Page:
Now, let’s for a minute say that you’re right. Let’s put aside all of the ways we try to fix or fit each other into the boxes that make us comfortable without a clue as to what might be good or healthy or desirable for the other, ok? You’re right, the thing you see IS in fact causing me to not live my best life. Now what? In all likelihood, I don’t care. Not even a little.

Nearly without exception, we gravitate to the people and ideas with which we agree. This is why Fox News, MSNBC, Rush Limbaugh and Bill Maher exist and have such wide audiences. Not a soul on the right watches Maher and no leftist would be caught dead listening to Limbaugh. The things that make the deepest impressions are those that we already believe shared in a fresh manner, with clever words and phrases.

People will do what people will do. I will change only if and when I am good and ready to change, or when God stops me on the road to Damascus and transforms me. We don’t change each other. Then why we do this dance of buying the delusion that we can “speak into” another’s life? Of course it’s pride, like everything else, but whose?

Is it yours, for thinking it is your place to point me down the right path? For thinking you know the right path? Isn’t that arrogant and more than a little self-righteous?

Or is it mine, for not listening to what may be wisdom? For not being open to new (often opposing and wildly uncomfortable) ideas and concepts? For protecting my current paradigm against all foreign attack?

Both. So now what?

First and foremost, I guess we focus on becoming the kind of people who listen to the externals, sifting the wisdom from the agenda-driven narcissism, and evaluating it honestly. And we release the rest. We don’t just throw Sgt. Pepper’s in the garbage because it doesn’t sound like Help! We look for the truth and adopt it. We aren’t really supposed to dig deep ruts to plant our feet and stay the same forever. We shed the constricting old skins, instead wearing coverings of perpetual growth.

But as far as getting our observations, advice or best intentions all over anyone else? As far as asking them to focus on that same growth? We probably release that.

But isn’t it natural and, yes, loving to want lives of peace and joy for others? What if your experience might be valuable? What if you have a heart that beats for others and you are well aware that the biggest blind spot is our own mirror? What if you simply want to help?

I don’t know. This is the “tension” of the title. On a cynical day, I’d say nobody cares what you think. On an optimistic day – which I believe is accurate – that mantra changes to almost nobody cares what you think. If we are becoming the people who listen and grow, how else would we be exposed to fresh new perspectives that change our own? Maybe we have to try, at some point. But what about all of the relationship wreckage that will surely litter our lives?

What about that??? Is it worth it?

See? Tension. We are asked to hold most things with 2 hands, rarely is anything purely black and white, no matter how much we want them to be. No matter how much we want a guidebook that will enter data and receive the correct answer.

Sometimes sure, it is worth it. Others, no way. And sometimes the yes and no are for precisely the same reason: because the relationship is that important.

Maybe this is why my lesson on Release is taking soooooooo long.

Release — February 12, 2020

Release

Every New Years, I reflect on the year that has passed and choose a word that will be my focus for the coming year. This year I decided on Release. Again.

3 of the last 5 years, I’ve chosen Release. Release expectations. Release my need to control outcomes. Release my need to control others responses. Release my grip on the universe and the way I think everyone should be and what everyone should do and how everything should go. Release my addiction to “Should.” Each of those 3 years identified a different specific aspect of release. It’s like the word love; it could and does mean so many things, so many different facets of the same 4 letters. I love my sweaters and I love peanut butter cups and I love my wife, but I don’t love them all in the same way. Probably shouldn’t be the same word at all, but sadly it is.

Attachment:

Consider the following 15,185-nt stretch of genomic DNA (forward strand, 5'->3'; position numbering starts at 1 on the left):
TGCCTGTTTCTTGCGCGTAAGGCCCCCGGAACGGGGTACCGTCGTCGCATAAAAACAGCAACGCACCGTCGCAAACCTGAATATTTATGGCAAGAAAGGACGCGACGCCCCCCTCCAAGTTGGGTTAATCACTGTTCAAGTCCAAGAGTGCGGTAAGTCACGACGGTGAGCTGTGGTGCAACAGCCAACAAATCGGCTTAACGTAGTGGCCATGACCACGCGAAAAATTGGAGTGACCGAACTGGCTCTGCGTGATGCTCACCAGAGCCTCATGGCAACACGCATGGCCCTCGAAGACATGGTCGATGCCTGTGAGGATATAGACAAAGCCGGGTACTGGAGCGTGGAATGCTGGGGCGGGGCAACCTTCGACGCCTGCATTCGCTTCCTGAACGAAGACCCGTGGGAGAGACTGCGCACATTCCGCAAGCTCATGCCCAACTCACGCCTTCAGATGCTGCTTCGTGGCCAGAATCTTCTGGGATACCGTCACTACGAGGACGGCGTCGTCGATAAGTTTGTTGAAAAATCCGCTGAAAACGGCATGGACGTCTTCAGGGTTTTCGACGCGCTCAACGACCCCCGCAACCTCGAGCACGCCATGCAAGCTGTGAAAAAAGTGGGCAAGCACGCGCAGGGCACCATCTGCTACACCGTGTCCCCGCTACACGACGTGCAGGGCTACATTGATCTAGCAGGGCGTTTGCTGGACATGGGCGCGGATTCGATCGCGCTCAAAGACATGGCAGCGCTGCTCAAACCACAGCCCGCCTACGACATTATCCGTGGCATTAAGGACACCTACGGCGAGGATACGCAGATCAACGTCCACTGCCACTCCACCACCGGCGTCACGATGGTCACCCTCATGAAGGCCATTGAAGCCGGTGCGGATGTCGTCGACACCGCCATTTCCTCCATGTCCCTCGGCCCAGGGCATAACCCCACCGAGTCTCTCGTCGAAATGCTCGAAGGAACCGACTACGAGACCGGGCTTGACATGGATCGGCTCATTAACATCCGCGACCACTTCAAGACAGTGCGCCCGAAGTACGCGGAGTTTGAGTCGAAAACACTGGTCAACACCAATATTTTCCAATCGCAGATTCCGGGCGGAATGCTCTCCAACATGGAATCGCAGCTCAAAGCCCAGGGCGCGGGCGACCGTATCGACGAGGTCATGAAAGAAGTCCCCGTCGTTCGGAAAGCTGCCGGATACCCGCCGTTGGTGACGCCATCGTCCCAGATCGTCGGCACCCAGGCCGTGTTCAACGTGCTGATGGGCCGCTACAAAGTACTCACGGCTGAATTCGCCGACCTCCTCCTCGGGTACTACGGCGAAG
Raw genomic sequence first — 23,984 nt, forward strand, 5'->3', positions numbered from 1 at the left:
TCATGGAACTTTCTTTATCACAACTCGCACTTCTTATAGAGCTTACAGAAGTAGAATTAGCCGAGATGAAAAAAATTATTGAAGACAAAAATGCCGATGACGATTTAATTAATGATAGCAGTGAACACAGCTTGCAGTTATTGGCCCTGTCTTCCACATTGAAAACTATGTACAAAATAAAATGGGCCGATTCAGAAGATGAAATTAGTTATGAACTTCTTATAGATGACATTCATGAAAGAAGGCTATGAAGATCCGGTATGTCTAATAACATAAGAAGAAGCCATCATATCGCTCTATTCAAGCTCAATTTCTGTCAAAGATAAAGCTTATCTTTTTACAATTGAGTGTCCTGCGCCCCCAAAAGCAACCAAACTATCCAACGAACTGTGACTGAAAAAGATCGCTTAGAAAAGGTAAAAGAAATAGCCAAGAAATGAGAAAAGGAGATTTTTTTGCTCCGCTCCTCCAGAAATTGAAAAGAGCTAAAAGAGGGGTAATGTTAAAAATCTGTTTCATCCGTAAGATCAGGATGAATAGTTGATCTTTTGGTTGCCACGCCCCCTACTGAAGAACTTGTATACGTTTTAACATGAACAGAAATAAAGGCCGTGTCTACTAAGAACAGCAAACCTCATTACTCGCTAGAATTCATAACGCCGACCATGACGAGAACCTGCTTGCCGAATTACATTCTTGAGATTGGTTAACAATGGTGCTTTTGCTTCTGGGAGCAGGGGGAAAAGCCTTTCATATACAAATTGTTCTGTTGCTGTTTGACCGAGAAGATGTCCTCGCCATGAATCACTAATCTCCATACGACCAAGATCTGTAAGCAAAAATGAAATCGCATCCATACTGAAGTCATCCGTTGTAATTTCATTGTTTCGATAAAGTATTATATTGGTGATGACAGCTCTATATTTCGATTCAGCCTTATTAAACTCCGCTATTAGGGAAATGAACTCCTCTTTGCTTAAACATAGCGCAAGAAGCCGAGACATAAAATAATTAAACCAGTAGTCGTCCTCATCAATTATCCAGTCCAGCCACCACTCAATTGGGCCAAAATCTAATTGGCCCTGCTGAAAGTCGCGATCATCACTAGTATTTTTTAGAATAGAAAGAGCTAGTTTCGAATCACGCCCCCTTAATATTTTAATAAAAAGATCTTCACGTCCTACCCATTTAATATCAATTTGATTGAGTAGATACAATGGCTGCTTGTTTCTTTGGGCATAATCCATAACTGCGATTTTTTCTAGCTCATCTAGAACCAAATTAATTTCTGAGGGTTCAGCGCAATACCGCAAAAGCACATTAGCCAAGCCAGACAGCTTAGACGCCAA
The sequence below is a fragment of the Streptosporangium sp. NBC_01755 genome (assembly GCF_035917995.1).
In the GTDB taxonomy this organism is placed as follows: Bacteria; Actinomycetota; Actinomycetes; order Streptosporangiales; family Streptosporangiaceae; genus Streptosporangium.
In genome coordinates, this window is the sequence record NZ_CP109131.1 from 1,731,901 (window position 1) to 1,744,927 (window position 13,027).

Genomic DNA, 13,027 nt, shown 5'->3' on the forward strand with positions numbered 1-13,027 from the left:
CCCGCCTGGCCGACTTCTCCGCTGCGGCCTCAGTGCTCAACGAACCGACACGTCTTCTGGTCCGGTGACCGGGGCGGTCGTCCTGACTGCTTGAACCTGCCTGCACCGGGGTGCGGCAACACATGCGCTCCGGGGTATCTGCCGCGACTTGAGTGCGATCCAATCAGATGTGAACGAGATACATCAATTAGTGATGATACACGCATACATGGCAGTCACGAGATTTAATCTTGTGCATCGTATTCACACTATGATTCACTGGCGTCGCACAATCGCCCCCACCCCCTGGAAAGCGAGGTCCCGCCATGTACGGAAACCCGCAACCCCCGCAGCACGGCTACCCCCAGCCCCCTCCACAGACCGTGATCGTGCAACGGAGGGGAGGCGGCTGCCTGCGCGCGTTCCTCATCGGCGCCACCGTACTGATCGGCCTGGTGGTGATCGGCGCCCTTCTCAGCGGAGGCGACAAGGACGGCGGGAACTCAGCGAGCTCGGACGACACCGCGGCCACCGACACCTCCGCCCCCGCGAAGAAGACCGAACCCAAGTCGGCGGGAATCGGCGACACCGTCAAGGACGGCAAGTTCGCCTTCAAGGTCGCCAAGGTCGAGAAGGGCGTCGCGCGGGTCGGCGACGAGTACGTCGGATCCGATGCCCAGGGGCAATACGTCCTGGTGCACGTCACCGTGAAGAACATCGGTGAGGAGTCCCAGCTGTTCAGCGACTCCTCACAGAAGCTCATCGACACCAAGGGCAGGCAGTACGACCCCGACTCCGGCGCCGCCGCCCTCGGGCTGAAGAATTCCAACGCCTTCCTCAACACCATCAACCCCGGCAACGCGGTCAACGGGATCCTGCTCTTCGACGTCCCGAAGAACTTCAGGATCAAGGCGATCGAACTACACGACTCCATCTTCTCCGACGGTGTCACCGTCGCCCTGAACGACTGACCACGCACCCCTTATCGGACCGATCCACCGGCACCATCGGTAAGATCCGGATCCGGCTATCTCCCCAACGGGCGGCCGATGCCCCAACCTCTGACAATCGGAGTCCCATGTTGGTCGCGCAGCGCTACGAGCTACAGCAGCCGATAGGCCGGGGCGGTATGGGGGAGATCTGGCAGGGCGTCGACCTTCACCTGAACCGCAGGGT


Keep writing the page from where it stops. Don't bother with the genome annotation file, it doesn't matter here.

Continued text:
So, I’m giving my attention to this new version of Release and, to be honest, it’s going pretty well.

This is sort of what happened this week.

(Let’s call my friend Thanos) Thanos ran into a circumstance that is causing him a great deal of pain and suffering, 2 words that sound the same but aren’t even close. Pain is the thing, suffering is our response to the thing. Pain is unavoidable, suffering might not be. Depending on your perspective, maybe Thanos caused himself the pain or maybe he didn’t. Either way, he’s hurting.

[And for my whole life, I would walk with him, helping to carry this weight. Actually, the truth is probably closer to “I would walk with him, carrying this weight.” I didn’t see me as helping at all. I needed to “fix it,” self-impose a responsibility that wasn’t really mine. I wanted him to change his behavior, switch the path he was on, something. I mostly just wanted him to do what I wanted him to do. I saw this as love. I believe this came (comes) from a beautiful place, but as this information entered my wounded heart and was processed through the gauntlet constructed from the automatic lies that screamed “not enough” unless I was able to rescue him, it became a twisted idol of my own arrogance and self-importance. Interestingly, that superhero complex was always twisted once again because I could not be the rescuer – I was never meant to be, no one is – reinforcing the message that I was “not enough.” By trying to save the world, and failing, I kept living into a circle of despair and self-loathing. The flaw in my design was that I was measuring my own worth and value to an unattainable ideal. Which I needed to release. See?]

Back to this week. Previously, I would lose sleep, begin a crushing headache and be consumed by a need to ease Thanos’ pain, trying to prove something to someone. This week, I still walked along, still offered my prayers and time spent listening, perhaps offering potential solutions – but all of this with no strings attached. I guess what I did was love (in the highest definition of the word) Thanos. Just love him. The story was not mine. The burden wasn’t mine to carry alone – I could come alongside, be a brother and friend, and we could do this together. I didn’t need to selfishly make it about me, I could honor him, allow his to learn his lesson, walk his path.

It still hurts, it’s still uncomfortable, but that’s because I love Thanos, not because I’m trying to be somebody’s idea of enough. I can just love, and that’s always enough.